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The Wall Street Journal: Report Broadens Criticism Of BP Safety Practices

Baker panel outlines
‘systemic’ problems
with U.S. refineries
January 15, 2007

LONDON — BP PLC board members and executives face a report this week from former U.S. Secretary of State James A. Baker III that will significantly broaden criticism of safety and management practices at the British oil giant and heighten pressure on board members and management to make deep changes as it transitions to its first new chief executive in more than decade.

BP and the U.S. Chemical Safety Board, an American investigative agency with no regulatory role, have issued a series of reports on poor management, maintenance and safety practices at BP’s Texas City, Texas, refinery, the site of an explosion in March 2005 that killed 15. The Chemical Safety Board, for instance, blamed cost cutting at the company for contributing to the accident, a finding BP had vigorously denied. Investigators, including the Justice Department, are continuing to probe that accident.

The Baker report broadens scrutiny to all five of BP’s American refineries, pointing out “systemic” problems in how BP managers — including top executives at BP headquarters in London — approached safety and how they made management decisions across the company, people familiar with the situation said.

The report was commissioned by BP, on the recommendation of U.S. safety officials. The document will be made public tomorrow morning. BP executives, who had been bracing for a highly critical report for months, have recently received copies.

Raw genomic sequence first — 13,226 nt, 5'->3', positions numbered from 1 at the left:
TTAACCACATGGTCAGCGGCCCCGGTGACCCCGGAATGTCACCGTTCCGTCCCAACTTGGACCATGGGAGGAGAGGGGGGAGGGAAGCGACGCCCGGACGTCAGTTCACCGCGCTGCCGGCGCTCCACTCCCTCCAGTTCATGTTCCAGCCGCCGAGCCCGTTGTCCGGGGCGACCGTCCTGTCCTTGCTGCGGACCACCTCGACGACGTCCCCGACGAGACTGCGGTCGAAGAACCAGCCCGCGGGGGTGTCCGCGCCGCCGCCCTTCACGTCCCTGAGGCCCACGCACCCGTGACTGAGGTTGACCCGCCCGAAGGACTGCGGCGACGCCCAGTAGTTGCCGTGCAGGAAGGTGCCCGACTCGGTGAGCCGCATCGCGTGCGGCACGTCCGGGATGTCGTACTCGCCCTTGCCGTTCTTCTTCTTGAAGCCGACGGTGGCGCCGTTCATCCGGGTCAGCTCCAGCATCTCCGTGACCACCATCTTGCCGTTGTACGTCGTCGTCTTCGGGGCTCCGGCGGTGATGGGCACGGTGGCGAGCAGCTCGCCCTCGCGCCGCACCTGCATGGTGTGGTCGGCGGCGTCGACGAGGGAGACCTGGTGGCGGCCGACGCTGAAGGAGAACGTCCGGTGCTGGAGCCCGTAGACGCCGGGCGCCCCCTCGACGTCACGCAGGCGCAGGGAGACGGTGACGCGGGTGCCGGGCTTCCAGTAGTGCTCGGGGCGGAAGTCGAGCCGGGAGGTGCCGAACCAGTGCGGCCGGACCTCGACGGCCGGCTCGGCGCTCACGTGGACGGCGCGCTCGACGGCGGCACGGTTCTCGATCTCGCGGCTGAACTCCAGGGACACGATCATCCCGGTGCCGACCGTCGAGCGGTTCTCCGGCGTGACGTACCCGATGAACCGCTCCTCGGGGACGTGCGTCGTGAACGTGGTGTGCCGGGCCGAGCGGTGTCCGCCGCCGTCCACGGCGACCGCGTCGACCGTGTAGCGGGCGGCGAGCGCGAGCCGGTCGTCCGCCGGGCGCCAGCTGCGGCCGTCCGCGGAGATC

The report isn’t designed to lay specific blame on individual executives for the Texas City accident, but it criticizes the way BP management and board members addressed safety issues, these people said. The report details shortcomings and lists a number of recommendations for improvement, focusing on “organizational deficiencies” across the company’s U.S. refinery operations and up through London headquarters, said one person familiar with the report.

Panel members determined BP executives appeared to take safety seriously and lauded the company for some of its safety practices, according to another person familiar with the report. But executives relied too much on reported safety statistics at its plants, which didn’t tell managers about deeper-seated safety problems, this person said. BP has acknowledged executives focused too much on tracking reported safety incidents at Texas City, and not understanding a corroded safety culture there that the statistics failed to uncover. The Baker report recommends BP engage an outside body to serve as an independent monitor of safety at the company for several years, this person said.

The report comes just days after John Browne, the company’s long-serving chief executive, said he would step down from the helm about 17 months earlier than expected. A number of U.S. executives have been replaced since the accident and a series of other problems — including oil spills and corrosion problems in Alaska and alleged energy-market manipulation at BP. BP denies the market manipulation charges and says it is cooperating with all investigations into its businesses.

The findings of the Baker report could be especially damaging to John Manzoni, BP’s global head of refining and marketing. Mr. Manzoni had been a top contender to succeed Lord Browne, but a run of accidents at the company’s American refineries, including a series of accidents at Texas City, worsened his odds considerably. On Friday, BP named Tony Hayward, head of exploration and production, as Lord Browne’s successor, taking over this summer.

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